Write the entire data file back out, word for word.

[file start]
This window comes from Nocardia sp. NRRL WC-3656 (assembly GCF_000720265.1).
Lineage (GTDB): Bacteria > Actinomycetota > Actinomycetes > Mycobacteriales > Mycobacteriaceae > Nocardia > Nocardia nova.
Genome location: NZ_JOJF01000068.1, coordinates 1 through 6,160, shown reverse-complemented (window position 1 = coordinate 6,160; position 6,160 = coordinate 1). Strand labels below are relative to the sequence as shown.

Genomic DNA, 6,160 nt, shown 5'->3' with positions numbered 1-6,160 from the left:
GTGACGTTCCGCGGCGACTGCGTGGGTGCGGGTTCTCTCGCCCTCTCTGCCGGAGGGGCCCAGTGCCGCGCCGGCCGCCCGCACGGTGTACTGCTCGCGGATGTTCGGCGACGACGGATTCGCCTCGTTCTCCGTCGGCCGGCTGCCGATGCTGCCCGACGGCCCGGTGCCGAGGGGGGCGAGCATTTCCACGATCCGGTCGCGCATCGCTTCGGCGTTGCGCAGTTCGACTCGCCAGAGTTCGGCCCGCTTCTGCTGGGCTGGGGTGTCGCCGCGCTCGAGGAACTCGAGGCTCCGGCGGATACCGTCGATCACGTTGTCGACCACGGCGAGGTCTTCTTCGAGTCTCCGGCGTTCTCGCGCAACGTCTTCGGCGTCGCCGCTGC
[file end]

This window comes from Nocardia sp. NRRL WC-3656 (assembly GCF_000720265.1).
Lineage (GTDB): Bacteria > Actinomycetota > Actinomycetes > Mycobacteriales > Mycobacteriaceae > Nocardia > Nocardia nova.
Genome location: NZ_JOJF01000068.1, coordinates 1 through 6,160, shown reverse-complemented (window position 1 = coordinate 6,160; position 6,160 = coordinate 1). Strand labels below are relative to the sequence as shown.

Genomic DNA, 6,160 nt, shown 5'->3' with positions numbered 1-6,160 from the left:
GTGACGTTCCGCGGCGACTGCGTGGGTGCGGGTTCTCTCGCCCTCTCTGCCGGAGGGGCCCAGTGCCGCGCCGGCCGCCCGCACGGTGTACTGCTCGCGGATGTTCGGCGACGACGGATTCGCCTCGTTCTCCGTCGGCCGGCTGCCGATGCTGCCCGACGGCCCGGTGCCGAGGGGGGCGAGCATTTCCACGATCCGGTCGCGCATCGCTTCGGCGTTGCGCAGTTCGACTCGCCAGAGTTCGGCCCGCTTCTGCTGGGCTGGGGTGTCGCCGCGCTCGAGGAACTCGAGGCTCCGGCGGATACCGTCGATCACGTTGTCGACCACGGCGAGGTCTTCTTCGAGTCTCCGGCGTTCTCGCGCAACGTCTTCGGCGTCGCCGCTGC